Interviews

          Please read the following links:

          http://readingcraze.com/index.php/types-of-primary-data/

          http://classroom.synonym.com/types-primary-data-4719.html

          I hope this helps.

          Regards,
          Dr. Roopesh

          Like

          Reply
    1. drroopesh Post author

      Dear Ahmed,

      Secondary data cannot be converted to primary data.
      By definition, secondary data are data collected by someone else. One may choose not to disclose that the data are secondary, but doing so will not change the fundamental nature of the data- it will manifest the limitations of such data nevertheless.
      I would recommend acknowledging that a given data set has been obtained from secondary sources, rather than falsely claiming otherwise. Of course, one must divulge the details of the source, too, in interest of full disclosure and transparency.

      Note: The above response is based upon my interpretation of your question. I suspect you actually wish to ask something else, but unless you rephrase the question, I will not be able to offer a more appropriate response.

      Regards,
      Dr. Roopesh

      Like

      Reply
  1. Andrea

    Hi, I am writing a Theoretical Thesis. It is going to be based on Secondary Data.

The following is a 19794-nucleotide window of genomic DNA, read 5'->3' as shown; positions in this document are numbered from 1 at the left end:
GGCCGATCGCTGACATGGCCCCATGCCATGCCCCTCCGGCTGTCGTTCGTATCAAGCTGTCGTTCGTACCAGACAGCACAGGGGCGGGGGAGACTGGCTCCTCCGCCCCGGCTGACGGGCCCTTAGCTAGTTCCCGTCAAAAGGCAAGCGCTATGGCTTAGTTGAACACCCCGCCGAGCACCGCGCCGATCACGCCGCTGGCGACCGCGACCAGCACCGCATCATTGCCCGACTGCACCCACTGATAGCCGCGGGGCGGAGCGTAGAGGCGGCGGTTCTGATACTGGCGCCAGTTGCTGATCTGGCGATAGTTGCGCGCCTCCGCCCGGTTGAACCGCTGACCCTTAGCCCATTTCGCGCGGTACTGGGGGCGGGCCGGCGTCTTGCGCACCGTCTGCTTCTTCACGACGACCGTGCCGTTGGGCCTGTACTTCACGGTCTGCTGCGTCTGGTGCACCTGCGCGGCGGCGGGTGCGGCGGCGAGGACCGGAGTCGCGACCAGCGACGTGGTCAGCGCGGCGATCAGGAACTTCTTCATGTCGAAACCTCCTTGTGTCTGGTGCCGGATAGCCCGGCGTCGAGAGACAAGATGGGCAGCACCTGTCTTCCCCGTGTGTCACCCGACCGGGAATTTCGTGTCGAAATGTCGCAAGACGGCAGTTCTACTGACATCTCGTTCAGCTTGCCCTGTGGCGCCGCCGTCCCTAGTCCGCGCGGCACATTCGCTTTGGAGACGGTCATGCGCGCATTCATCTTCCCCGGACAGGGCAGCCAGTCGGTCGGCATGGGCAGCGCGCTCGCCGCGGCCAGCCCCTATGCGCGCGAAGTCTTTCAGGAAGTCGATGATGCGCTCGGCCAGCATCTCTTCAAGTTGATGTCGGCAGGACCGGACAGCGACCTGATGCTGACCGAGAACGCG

Which approach should I go with – Qualitative or Quantitative ?

    My Specialization is on Logistics and Supply Chain. Any opinion and suggestion would be highly appreciated. Thanks.

    Like

    Reply
    1. drroopesh Post author

      Dear Andrea,

      As a general rule of thumb, I would recommend working with quantitative data. You may discuss qualitative aspects as well, but generally quantitative stuff trumps qualitative data (except in the social sciences, where some areas require more of a qualitative approach).

      The best piece of advice I can give you is this: Do whatever your Guide recommends!

      Regards,
      Dr. Roopesh

      Like

      Reply
  2. Andrea

    Dear Dr. Roopesh,
    Thanks for the reply. I have two additional questions. Perhaps I am a bit confused and you would be able to clarify my doubts.